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Porphyria, Acute Intermittent

Important
It is possible that the main title of the report Porphyria, Acute Intermittent is not the name you expected. Please check the synonyms listing to find the alternate name(s) and disorder subdivision(s) covered by this report.

Synonyms

  • AIP
  • Porphyriam Acute Intermittent
  • Porphyria, Swedish Type
  • Pyrroloporphyria

Disorder Subdivisions

  • None

General Discussion

Acute intermittent porphyria (AIP) is a rare metabolic disorder that is characterized by deficiency of the enzyme porphobilinogen deaminase (PBG-D), also known as uroporphyrinogen I-synthase. This enzyme deficiency results in the accumulation of porphyrins or porphyrin precursors in the body. These are natural chemicals that normally do not accumulate in the body. This enzyme deficiency by itself is not sufficient to produce symptoms of the disease (latent). Additional factors must also be present such as hormones, drugs and dietary changes that trigger the appearance of symptoms. Symptoms of AIP may include abdominal pain, constipation, and muscle weakness.

AIP is one of a group of disorders known as the porphyrias. The common feature in all porphyrias is the excess accumulation in the body of porphyrins or porphyrin precursors. Different types of porphyias are characterized by the accumulation of different types of porphyrin chemicals.

Porphyrias can also be classified into two groups: the "hepatic" and "erythropoietic" types. In the hepatic types of porphyria, porphyrins and related substances originate in excess amounts from the liver; in the erythropoietic types, they originate mostly from the bone marrow.

The porphyrias with skin manifestations are sometimes called "cutaneous porphyrias." The "acute porphyrias" are characterized by sudden attacks of pain and other neurological symptoms. These acute symptoms may be severe and often rapidly appear. An individual may be considered latent if he or she has the characteristic enzyme deficiency but has never developed symptoms. There can be a wide spectrum of severity between the latent and active cases of any particular type of porphyria. The symptoms and treatments of the different types of porphyrias are not the same.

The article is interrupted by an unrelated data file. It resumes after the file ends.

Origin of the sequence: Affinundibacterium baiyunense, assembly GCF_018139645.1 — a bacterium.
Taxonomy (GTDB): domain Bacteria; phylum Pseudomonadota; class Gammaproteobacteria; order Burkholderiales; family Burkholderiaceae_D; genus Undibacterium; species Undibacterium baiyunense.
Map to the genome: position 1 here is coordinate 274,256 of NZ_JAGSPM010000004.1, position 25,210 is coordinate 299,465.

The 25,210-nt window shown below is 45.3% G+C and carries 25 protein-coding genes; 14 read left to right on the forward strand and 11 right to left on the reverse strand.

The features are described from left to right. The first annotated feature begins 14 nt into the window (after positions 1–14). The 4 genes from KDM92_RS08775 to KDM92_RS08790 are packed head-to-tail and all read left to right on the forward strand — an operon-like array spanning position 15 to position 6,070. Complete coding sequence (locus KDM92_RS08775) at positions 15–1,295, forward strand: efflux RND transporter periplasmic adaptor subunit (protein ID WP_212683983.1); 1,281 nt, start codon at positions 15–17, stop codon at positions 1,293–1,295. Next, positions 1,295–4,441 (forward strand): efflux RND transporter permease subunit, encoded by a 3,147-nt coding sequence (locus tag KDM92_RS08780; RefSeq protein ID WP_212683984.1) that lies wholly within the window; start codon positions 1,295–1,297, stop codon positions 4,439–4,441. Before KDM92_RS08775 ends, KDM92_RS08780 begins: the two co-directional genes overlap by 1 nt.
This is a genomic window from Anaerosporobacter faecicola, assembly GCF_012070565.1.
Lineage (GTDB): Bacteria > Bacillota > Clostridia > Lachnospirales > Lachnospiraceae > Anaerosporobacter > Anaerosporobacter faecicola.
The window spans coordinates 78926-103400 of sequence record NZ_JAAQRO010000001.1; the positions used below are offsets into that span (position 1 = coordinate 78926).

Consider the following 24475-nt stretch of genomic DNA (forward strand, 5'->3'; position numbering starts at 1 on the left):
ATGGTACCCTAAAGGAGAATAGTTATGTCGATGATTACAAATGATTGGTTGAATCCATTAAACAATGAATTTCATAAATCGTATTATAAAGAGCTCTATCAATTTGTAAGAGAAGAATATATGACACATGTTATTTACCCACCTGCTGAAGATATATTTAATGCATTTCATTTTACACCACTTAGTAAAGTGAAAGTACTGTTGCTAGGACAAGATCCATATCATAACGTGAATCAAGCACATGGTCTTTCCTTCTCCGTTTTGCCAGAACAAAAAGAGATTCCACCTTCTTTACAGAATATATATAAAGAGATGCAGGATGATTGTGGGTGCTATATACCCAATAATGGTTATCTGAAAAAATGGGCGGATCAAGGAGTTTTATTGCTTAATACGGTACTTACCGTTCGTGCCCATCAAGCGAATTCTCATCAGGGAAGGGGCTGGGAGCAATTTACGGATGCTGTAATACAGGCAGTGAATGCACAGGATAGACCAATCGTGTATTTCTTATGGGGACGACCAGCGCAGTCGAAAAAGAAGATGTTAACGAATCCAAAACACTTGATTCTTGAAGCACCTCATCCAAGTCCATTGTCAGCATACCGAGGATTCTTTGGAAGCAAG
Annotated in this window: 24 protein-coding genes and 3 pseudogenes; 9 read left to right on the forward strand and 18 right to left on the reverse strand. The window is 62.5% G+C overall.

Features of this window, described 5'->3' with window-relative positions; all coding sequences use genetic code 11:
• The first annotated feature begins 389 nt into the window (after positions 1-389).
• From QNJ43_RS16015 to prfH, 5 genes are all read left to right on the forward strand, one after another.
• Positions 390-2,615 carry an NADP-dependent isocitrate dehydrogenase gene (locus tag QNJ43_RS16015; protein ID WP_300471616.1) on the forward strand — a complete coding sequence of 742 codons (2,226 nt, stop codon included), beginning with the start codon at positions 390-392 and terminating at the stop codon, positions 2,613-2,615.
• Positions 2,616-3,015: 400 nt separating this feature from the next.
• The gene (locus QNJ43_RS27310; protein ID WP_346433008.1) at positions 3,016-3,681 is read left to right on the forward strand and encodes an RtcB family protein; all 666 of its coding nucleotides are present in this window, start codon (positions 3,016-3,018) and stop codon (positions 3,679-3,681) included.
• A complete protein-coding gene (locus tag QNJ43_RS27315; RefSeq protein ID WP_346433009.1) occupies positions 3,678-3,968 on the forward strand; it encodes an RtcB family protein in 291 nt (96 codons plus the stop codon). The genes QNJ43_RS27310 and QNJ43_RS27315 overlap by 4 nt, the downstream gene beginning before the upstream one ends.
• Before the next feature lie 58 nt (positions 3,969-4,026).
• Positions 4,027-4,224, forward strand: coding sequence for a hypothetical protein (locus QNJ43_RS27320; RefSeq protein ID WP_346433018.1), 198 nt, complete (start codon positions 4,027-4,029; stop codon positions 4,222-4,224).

Resources

CLIMB (Children Living with Inherited Metabolic Diseases)
Climb Building
176 Nantwich Road
Crewe, CW2 6BG
United Kingdom
Tel: 4408452412173
Fax: 4408452412174
Email: enquiries@climb.org.uk
Internet: http://www.CLIMB.org.uk

American Porphyria Foundation
4900 Woodway, Suite 780
Houston, TX 77056-1837
Tel: (713)266-9617
Fax: (713)840-9552
Tel: (866)273-3635
Email: porphyrus@aol.com
Internet: http://www.porphyriafoundation.com

NIH/National Institute of Diabetes, Digestive & Kidney Diseases
Office of Communications & Public Liaison
Bldg 31, Rm 9A06
31 Center Drive, MSC 2560
Bethesda, MD 20892-2560
Tel: (301)496-3583
Email: NDDIC@info.niddk.nih.gov
Internet: http://www2.niddk.nih.gov/

MedicAlert Foundation International
2323 Colorado Avenue
Turlock, CA 95382
USA
Tel: (209)669-2401
Fax: (209)669-2456
Tel: (888)633-4298
Email: Inquiries@medicalert.org
Internet: http://www.medicalert.org

Genetic and Rare Diseases (GARD) Information Center
PO Box 8126
Gaithersburg, MD 20898-8126
Tel: (301)251-4925
Fax: (301)251-4911
Tel: (888)205-2311
TDD: (888)205-3223
Internet: http://rarediseases.info.nih.gov/GARD/

For a Complete Report:

This is an abstract of a report from the National Organization for Rare Disorders (NORD). A copy of the complete report can be downloaded free from the NORD website for registered users. The complete report contains additional information including symptoms, causes, affected population, related disorders, standard and investigational therapies (if available), and references from medical literature. For a full-text version of this topic, go to www.rarediseases.org and click on Rare Disease Database under "Rare Disease Information".

The information provided in this report is not intended for diagnostic purposes. It is provided for informational purposes only. NORD recommends that affected individuals seek the advice or counsel of their own personal physicians.

It is possible that the title of this topic is not the name you selected. Please check the Synonyms listing to find the alternate name(s) and Disorder Subdivision(s) covered by this report

This disease entry is based upon medical information available through the date at the end of the topic. Since NORD's resources are limited, it is not possible to keep every entry in the Rare Disease Database completely current and accurate. Please check with the agencies listed in the Resources section for the most current information about this disorder.

For additional information and assistance about rare disorders, please contact the National Organization for Rare Disorders at P.O. Box 1968, Danbury, CT 06813-1968; phone (203) 744-0100; web site www.rarediseases.org or email orphan@rarediseases.org

Last Updated:  5/1/2008
Copyright  1987, 1988, 1990, 1991, 1992, 1993, 1994, 1996, 1997, 1999, 2001, 2005, 2006 National Organization for Rare Disorders, Inc.

WebMD Medical Reference from the National Organization of Rare Disorders

Last Updated: September 04, 2014
This information is not intended to replace the advice of a doctor. Healthwise disclaims any liability for the decisions you make based on this information.

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